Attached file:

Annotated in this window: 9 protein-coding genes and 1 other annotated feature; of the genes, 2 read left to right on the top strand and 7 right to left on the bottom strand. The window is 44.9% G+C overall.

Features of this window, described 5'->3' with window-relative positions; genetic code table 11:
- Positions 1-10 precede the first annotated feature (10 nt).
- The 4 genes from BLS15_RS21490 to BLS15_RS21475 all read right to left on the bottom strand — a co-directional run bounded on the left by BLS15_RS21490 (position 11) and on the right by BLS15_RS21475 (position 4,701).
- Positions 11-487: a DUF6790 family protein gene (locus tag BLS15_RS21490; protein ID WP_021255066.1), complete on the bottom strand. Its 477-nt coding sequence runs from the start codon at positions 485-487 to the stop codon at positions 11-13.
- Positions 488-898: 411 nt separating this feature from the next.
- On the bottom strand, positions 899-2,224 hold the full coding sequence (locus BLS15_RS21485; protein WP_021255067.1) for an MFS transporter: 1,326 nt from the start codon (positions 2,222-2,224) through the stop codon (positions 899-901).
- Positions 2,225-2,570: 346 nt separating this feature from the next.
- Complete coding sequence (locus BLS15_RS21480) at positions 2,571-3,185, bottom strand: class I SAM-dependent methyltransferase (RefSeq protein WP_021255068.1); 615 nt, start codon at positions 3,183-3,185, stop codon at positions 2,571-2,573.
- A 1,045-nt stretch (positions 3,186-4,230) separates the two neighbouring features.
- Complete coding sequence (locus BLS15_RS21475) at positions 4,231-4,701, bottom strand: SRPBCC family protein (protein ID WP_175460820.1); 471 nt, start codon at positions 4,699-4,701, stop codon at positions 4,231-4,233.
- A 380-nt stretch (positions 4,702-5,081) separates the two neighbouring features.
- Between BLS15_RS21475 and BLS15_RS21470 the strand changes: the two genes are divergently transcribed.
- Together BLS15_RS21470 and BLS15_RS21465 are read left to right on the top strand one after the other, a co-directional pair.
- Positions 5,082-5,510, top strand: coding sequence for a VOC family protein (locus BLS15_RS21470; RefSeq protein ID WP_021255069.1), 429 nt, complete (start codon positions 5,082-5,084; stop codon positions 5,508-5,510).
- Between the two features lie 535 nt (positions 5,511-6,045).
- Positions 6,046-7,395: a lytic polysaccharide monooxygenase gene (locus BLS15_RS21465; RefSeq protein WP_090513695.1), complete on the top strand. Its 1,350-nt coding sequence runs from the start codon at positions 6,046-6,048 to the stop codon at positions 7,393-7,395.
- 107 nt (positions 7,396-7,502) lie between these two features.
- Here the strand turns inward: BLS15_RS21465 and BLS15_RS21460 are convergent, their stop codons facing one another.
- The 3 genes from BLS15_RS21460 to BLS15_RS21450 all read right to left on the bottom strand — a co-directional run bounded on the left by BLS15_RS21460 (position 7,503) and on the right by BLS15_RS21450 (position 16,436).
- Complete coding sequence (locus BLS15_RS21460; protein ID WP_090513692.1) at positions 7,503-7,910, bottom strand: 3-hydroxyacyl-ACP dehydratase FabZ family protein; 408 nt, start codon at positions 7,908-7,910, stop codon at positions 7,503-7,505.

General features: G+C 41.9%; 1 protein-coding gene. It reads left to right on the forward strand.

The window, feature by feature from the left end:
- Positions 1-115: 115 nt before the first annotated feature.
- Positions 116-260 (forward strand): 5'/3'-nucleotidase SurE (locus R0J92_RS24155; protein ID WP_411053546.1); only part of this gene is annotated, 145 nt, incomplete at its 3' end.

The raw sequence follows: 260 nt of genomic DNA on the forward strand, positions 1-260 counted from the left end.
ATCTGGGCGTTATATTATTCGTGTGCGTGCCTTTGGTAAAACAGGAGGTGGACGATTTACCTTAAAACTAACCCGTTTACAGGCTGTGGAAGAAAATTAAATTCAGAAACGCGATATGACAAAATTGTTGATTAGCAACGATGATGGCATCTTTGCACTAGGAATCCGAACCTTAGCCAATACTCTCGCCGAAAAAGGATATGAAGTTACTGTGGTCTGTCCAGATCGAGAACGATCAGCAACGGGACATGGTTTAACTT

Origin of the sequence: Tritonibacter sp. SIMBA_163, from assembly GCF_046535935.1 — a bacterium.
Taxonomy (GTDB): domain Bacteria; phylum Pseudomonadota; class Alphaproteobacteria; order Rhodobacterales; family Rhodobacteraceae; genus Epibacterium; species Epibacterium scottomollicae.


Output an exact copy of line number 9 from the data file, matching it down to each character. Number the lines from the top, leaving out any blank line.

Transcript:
- Complete coding sequence (locus BLS15_RS21480) at positions 2,571-3,185, bottom strand: class I SAM-dependent methyltransferase (RefSeq protein WP_021255068.1); 615 nt, start codon at positions 3,183-3,185, stop codon at positions 2,571-2,573.